SeaWorld San Diego- I really enjoyed this park back in 2014 and have a Platinum Pass, but I figured the soul-crushing traffic between LA and San Diego would cause me to miss my flight.


Six Flags Magic Mountain- Free admission with my season pass made it very tempting, but on such a busy day and Flash Pass limiting me to just one ride on Twisted Colossus and X2, it became less appealing.



And the winner is...Knott's Berry Farm!


That made the winner Knott’s Berry Farm. I had a Platinum Pass for the first time, so it made economic sense. Plus they just opened HangTime, a very cool looking Gerstlauer. I was also looking forward to racking up several rides on GhostRider. I decided to forego FastLane in my 2016 visit since the park was empty; however, I only got one ride on GhostRider due to a 2 hour wait.


This time, I unequivocally knew that I needed a FastLane. I figured it would be needed at minimum for GhostRider and HangTime, but it ended up being necessary for almost everything. The park was packed! Also does anyone else have problems finding the parking lot entrance? Maybe I’m just oblivious, but this is the second straight visit where I had to circle the park once or twice before going to the right place.



Considering how far away I parked, I knew FastLane was a must.


I immediately made my way over to GhostRider, only to find it down. So I kept going counterclockwise and got in line for Pony Express. It was down for maintenance in my 2016 visit, so I was looking forward to riding it. But wouldn’t you have it, the ride also broke down. My visit was not off to a good start.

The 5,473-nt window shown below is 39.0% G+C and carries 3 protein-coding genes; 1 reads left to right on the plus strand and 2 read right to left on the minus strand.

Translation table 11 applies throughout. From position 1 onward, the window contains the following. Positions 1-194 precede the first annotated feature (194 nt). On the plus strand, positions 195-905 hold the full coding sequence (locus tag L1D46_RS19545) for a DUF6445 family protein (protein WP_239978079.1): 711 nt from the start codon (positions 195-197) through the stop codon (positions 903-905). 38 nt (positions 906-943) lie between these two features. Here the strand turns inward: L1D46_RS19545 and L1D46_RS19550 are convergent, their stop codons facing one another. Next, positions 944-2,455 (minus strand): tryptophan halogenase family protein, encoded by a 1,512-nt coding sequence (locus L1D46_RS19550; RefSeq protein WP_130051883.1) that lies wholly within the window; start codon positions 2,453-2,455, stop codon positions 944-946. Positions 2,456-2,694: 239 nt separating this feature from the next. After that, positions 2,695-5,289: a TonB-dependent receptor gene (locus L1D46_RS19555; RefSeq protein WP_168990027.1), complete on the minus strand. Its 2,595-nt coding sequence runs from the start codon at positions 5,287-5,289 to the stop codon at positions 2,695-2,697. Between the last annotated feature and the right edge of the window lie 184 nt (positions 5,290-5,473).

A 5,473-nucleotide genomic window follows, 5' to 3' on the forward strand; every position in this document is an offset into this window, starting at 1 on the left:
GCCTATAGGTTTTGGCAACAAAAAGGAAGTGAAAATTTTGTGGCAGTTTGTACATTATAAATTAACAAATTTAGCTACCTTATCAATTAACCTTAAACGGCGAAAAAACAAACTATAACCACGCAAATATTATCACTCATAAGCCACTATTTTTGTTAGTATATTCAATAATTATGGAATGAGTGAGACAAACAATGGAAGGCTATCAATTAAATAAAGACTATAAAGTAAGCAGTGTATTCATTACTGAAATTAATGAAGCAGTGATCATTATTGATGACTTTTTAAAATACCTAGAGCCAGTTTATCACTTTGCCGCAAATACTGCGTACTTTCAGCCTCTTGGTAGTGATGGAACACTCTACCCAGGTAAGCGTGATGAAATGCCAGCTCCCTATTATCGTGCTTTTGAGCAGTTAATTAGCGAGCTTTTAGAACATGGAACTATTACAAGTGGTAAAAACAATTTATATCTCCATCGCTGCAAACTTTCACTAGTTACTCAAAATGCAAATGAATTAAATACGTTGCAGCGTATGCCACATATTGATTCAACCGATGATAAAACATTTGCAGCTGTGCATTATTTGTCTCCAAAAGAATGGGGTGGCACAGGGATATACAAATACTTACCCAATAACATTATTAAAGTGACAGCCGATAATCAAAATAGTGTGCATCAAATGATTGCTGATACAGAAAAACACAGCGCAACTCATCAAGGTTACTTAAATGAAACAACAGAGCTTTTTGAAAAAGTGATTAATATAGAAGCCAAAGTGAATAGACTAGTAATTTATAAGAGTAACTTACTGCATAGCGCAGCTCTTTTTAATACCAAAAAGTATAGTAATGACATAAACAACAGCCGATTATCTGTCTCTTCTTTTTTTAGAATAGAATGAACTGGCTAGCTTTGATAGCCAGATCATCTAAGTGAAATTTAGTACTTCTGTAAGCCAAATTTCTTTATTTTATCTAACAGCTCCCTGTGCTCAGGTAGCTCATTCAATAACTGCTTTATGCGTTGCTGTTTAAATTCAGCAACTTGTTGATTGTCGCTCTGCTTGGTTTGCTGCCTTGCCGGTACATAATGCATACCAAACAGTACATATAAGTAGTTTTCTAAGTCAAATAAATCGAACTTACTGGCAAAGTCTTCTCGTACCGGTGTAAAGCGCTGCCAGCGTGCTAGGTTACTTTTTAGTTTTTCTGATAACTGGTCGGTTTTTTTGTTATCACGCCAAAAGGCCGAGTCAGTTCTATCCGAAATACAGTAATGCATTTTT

I planned to ride this first, but it was having technical difficulties.


The ponies needed a breather after this lap.


I then skipped a full queue for the Timber Mountain Log Ride, crossed my fingers it also wouldn’t break down, and thankfully dispatched as designed. It’s really impressive to find such a well-themed attraction at a Cedar Fair park. The animatronics aren’t as good as what you’ll find at a Disney park, but it had more theming than Ripsaw Falls.


The ride was perfectly refreshing on such a hot day. The indoor drop is the highlight of the ride. It’s pitch black, sudden, and gives that gut-wrenching sensation. The outdoor drop is just ok as it isn’t overly steep. This really is one of my favorite flumes out there. 9.5 out of 10



Timber Mountain feels way too themed for a Cedar Fair park.


HangTime was a coaster that definitely intrigued me. Despite its compact footprint, HangTime really appeared to pack a lot in- a beyond vertical drop, multiple inversions, and even an airtime hill for good measure. It was a refreshing sight seeing this twisted teal beast towering over the Boardwalk as opposed to the old head-smashing Boomerang.